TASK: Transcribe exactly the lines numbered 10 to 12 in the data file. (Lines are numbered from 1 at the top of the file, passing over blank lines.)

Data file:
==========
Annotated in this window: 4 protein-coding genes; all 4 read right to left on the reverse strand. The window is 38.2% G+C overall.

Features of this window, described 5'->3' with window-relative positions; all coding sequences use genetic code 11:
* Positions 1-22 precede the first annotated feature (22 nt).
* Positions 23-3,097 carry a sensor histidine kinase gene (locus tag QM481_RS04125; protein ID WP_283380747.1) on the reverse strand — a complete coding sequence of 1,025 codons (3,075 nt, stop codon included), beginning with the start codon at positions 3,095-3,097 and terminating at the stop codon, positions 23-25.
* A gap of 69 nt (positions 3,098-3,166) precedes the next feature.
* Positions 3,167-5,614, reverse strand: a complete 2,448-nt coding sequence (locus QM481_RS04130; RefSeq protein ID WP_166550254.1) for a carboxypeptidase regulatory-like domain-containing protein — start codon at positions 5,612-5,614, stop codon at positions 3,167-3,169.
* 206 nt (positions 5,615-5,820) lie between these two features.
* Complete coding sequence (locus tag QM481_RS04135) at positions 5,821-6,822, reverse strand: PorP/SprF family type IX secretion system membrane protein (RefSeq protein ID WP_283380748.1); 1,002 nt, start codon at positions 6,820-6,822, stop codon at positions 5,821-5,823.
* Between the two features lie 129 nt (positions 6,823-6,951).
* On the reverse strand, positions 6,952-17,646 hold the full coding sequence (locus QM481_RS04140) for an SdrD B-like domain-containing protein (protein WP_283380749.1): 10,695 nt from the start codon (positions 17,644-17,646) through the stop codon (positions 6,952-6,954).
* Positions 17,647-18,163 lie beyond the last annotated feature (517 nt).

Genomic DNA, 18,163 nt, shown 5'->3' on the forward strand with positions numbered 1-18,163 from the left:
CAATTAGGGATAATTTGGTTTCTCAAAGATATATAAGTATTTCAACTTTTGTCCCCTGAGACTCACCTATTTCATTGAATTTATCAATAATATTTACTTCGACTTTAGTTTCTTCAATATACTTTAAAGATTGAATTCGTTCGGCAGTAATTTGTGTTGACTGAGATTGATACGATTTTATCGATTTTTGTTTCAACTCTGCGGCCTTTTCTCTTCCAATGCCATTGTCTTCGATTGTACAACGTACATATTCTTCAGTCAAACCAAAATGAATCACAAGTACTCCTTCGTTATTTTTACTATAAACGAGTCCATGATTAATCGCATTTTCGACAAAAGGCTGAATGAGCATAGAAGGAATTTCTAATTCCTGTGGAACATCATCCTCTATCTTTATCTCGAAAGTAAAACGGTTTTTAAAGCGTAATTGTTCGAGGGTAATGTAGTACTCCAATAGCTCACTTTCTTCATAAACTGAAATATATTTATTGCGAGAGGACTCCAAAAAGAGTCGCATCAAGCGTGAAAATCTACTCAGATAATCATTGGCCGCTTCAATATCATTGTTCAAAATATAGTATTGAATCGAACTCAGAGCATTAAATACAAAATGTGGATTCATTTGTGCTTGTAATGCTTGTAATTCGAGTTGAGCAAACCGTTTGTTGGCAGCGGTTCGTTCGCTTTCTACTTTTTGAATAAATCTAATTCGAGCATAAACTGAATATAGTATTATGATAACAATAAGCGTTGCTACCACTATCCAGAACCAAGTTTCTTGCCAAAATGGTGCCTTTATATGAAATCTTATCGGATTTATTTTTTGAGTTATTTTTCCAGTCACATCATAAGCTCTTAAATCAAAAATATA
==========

* On the reverse strand, positions 6,952-17,646 hold the full coding sequence (locus QM481_RS04140) for an SdrD B-like domain-containing protein (protein WP_283380749.1): 10,695 nt from the start codon (positions 17,644-17,646) through the stop codon (positions 6,952-6,954).
* Positions 17,647-18,163 lie beyond the last annotated feature (517 nt).

Genomic DNA, 18,163 nt, shown 5'->3' on the forward strand with positions numbered 1-18,163 from the left: